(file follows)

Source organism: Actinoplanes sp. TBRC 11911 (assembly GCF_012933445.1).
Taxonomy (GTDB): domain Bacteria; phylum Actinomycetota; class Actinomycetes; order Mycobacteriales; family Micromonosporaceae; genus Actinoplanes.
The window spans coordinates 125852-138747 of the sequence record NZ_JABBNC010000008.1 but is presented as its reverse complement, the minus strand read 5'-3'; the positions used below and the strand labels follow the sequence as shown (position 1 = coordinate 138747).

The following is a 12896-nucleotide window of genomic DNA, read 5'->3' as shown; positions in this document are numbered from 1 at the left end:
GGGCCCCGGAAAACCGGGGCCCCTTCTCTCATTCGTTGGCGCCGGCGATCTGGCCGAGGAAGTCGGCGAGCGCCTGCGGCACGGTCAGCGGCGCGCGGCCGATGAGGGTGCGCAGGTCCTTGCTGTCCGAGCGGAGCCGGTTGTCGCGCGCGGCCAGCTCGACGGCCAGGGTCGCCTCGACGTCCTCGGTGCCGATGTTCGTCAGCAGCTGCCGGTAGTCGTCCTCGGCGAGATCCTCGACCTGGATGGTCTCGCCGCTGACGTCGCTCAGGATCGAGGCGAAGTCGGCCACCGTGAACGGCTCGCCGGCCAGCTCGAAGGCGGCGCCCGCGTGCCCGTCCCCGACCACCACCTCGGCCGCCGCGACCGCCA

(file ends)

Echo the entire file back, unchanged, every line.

Source organism: Actinoplanes sp. TBRC 11911 (assembly GCF_012933445.1).
Taxonomy (GTDB): domain Bacteria; phylum Actinomycetota; class Actinomycetes; order Mycobacteriales; family Micromonosporaceae; genus Actinoplanes.
The window spans coordinates 125852-138747 of the sequence record NZ_JABBNC010000008.1 but is presented as its reverse complement, the minus strand read 5'-3'; the positions used below and the strand labels follow the sequence as shown (position 1 = coordinate 138747).

The following is a 12896-nucleotide window of genomic DNA, read 5'->3' as shown; positions in this document are numbered from 1 at the left end:
GGGCCCCGGAAAACCGGGGCCCCTTCTCTCATTCGTTGGCGCCGGCGATCTGGCCGAGGAAGTCGGCGAGCGCCTGCGGCACGGTCAGCGGCGCGCGGCCGATGAGGGTGCGCAGGTCCTTGCTGTCCGAGCGGAGCCGGTTGTCGCGCGCGGCCAGCTCGACGGCCAGGGTCGCCTCGACGTCCTCGGTGCCGATGTTCGTCAGCAGCTGCCGGTAGTCGTCCTCGGCGAGATCCTCGACCTGGATGGTCTCGCCGCTGACGTCGCTCAGGATCGAGGCGAAGTCGGCCACCGTGAACGGCTCGCCGGCCAGCTCGAAGGCGGCGCCCGCGTGCCCGTCCCCGACCACCACCTCGGCCGCCGCGACCGCCA